FIGURE 31¯Forest Floor, 1990. Oil on wood,

68 × 112 inches. Collection of Alexis Rockman.

FIGURE 32¯Michigan Department of Natural Resources wetlands poster.




FIGURE 33¯Alexis Rockman’s initial visit to the Great Lakes. Travelling the Grand River to Lake Michigan, June 6, 2014.

Rockman’s keen observation grounds his practice, so travel to the regions he is exploring is an important step. His first encounter with the Great Lakes, in June 2014, was from a small inflated Zodiac boat on the Grand River. Putting in just outside of Grand Rapids, a small group of local artists motored Rockman slowly through the low wetlands, teeming with non-native common carp, past the Grand Haven coal-burning power plant, then to the channel near Holland that lets out to Lake Michigan. Rockman then began an extended road trip, driving north to other Lake Michigan sites, then across the state, over the mighty suspension bridge spanning the Mackinac Straits between Lakes Michigan and Huron, and up to the Upper Peninsula and Lake Superior. His return brought him through Wisconsin and across Lake Michigan on a historic coal-powered ferry, recently retrofitted to upcycle its waste.30 Other research trips would take him to the lake areas surrounding Chicago, Toledo, Cleveland, Akron, Minneapolis, Toronto, and Ottawa. Rockman studies a wide array of books and conducts internet research before, during, and after his expeditions. More important, however, are his interactions with people in the region, especially scientists who study the area, who have been an essential part of The Great Lakes Cycle. He made some appointments beforehand, but sometimes an unscheduled and serendipitous stop along his route proved valuable, such as at the Spirit of the Woods Natural History Museum in Elk Rapids, Michigan, where he could experience the local nature education displays. Rockman’s appointment with Dr. Jill Leonard, Professor of Biology at Northern Michigan University in Marquette proved essential to bringing focus to the series. As Dr. Leonard explained, “It started as a random call, ‘Could I meet an artist?’ I meet lots of people who ‘like’ nature or science, but Alexis was different. We hit it off within five minutes—he was highly engaged by the facts behind the changes in the environment, but his spin was ‘How does one understand—then communicate—that change?’ His purpose was to help people see it on a visual level, then feel it on a visceral level, while remaining true to the science.”31 Rockman and Leonard, whose specialty is fish biology (particularly the physiological ecology of fish migration), continued their conversation by phone and email as Rockman shaped the series. While building his knowledge base about the Great Lakes, amassing a collection of pictures was an important parallel process. The camera on his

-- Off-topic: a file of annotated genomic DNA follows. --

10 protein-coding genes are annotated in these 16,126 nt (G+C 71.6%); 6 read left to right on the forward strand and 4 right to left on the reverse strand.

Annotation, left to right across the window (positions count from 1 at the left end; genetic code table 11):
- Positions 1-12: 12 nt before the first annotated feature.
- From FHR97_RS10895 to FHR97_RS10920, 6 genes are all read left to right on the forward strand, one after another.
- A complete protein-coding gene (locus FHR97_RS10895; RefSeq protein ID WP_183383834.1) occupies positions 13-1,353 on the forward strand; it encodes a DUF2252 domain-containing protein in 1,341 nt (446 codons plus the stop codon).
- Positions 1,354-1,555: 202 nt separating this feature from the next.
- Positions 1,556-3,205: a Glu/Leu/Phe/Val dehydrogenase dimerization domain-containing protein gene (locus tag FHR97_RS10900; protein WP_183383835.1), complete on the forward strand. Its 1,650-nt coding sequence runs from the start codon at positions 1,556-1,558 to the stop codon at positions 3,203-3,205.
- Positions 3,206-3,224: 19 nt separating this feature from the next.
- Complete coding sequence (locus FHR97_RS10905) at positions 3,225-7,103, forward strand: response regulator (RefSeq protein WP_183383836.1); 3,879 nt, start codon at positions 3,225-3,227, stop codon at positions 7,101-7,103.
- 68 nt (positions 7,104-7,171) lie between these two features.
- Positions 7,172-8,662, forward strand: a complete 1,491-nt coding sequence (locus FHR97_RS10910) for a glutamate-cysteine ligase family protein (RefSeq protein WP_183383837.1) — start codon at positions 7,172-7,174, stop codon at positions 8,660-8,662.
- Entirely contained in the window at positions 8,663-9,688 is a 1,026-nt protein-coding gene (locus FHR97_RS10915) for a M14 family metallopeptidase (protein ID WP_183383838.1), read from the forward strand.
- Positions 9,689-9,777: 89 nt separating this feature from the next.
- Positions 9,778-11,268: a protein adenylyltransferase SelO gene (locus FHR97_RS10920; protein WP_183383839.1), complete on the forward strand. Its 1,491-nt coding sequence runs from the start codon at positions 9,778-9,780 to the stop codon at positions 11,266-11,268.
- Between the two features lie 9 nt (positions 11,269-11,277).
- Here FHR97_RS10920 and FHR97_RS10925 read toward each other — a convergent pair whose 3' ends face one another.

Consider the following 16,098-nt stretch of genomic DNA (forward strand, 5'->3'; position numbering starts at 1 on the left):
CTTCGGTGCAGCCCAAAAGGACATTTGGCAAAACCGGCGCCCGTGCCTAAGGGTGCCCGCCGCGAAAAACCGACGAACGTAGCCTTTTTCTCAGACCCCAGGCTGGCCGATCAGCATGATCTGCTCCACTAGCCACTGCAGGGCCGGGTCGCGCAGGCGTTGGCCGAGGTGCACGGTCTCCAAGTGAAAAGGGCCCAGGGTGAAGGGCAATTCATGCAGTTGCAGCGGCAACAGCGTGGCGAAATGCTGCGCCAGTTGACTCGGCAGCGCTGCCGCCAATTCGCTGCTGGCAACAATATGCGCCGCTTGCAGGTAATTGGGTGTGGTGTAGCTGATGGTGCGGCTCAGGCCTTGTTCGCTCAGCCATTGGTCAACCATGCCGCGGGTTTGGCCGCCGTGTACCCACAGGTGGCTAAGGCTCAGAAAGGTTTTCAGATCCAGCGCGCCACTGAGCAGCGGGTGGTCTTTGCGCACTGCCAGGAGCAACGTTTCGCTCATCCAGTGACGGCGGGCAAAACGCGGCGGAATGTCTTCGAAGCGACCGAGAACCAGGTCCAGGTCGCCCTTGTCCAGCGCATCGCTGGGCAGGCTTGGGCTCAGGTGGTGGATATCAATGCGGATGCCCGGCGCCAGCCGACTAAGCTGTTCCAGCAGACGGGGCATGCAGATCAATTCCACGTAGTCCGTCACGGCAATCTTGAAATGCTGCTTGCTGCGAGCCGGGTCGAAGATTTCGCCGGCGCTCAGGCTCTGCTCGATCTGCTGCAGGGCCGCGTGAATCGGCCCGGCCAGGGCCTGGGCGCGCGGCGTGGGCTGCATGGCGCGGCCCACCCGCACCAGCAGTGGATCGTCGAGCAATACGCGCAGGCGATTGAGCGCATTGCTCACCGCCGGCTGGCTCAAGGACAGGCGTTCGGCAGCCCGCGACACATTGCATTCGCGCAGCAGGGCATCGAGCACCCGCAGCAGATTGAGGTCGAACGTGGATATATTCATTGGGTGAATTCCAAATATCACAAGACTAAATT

smartphone was a valuable gathering tool, and as issues and themes emerged, he dove deep into the Internet to create files of digital reference images that could prove valuable later in the process. His computer database became an important resource and workspace as he expanded his investigations.32 Integration Rockman’s synthesis of information usually evolves organically, but in this case, the conversation over coffee with Dr. Leonard was catalytic, producing an outline of issues that would become the thematic drivers of the series’ five panoramic paintings. Their exchange about the Great Lakes soon landed on the agents of change. According to Dr. Leonard, it was a lively exchange: “The biggest factor to express about the Great Lakes now is that they are not the way they were. We talked a lot about the temporal aspects, which is very hard to get across, and what are the causes of those changes. The conversation would go back and forth, I would get esoteric and deep into scientific detail, and he would challenge me, ‘How do you translate that, make it visual?’ This is how the topics emerged.”33 With themes outlined, Rockman continued conversations, data collection, and consideration of the translation from facts to ideas to image. He explains, “I start to have a general impression, a feeling, about where I can go with it.”34 Exploring that mystery and bringing it into focus is an exciting part, he continues, “there is a tremendous sense of momentum to find out what ‘it’ is—the whole series, taken together.” This integrative thinking, and the holistic balance of parts to whole is an important lesson Rockman takes from science. He is deeply influenced by the ecology movement of the 1970s, as well as publications that consider the ecosystem of humanity, including Silent Spring (1962), The Population Bomb (1968), and Whole Earth Catalog (1968–72). He realized The Great Lakes Cycle was an unprecedented opportunity to synthesize geologic, anthropological, and ecological forces—as well as human history—in one suite of pictures.35 Staging The final process behind the panoramas is the assembly of digital drawings, during which Rockman orchestrates the set, characters, and plotline of his drama.36 He approaches each image as a cosmography, explaining, “I’m creating a unique universe, a new world view, and it’s at this point I need to plan the combination of information and images—reviewing, reconciling, then editing a seemingly impossible range of facts, sources, and visual elements into a single immersive, and, hopefully, compelling image.”37 Five digital collages were developed simultaneously to ensure that each painting in the suite played a unique role, while culminating into a cohesive whole. Rockman imagined an archetypal lake and considered the constituent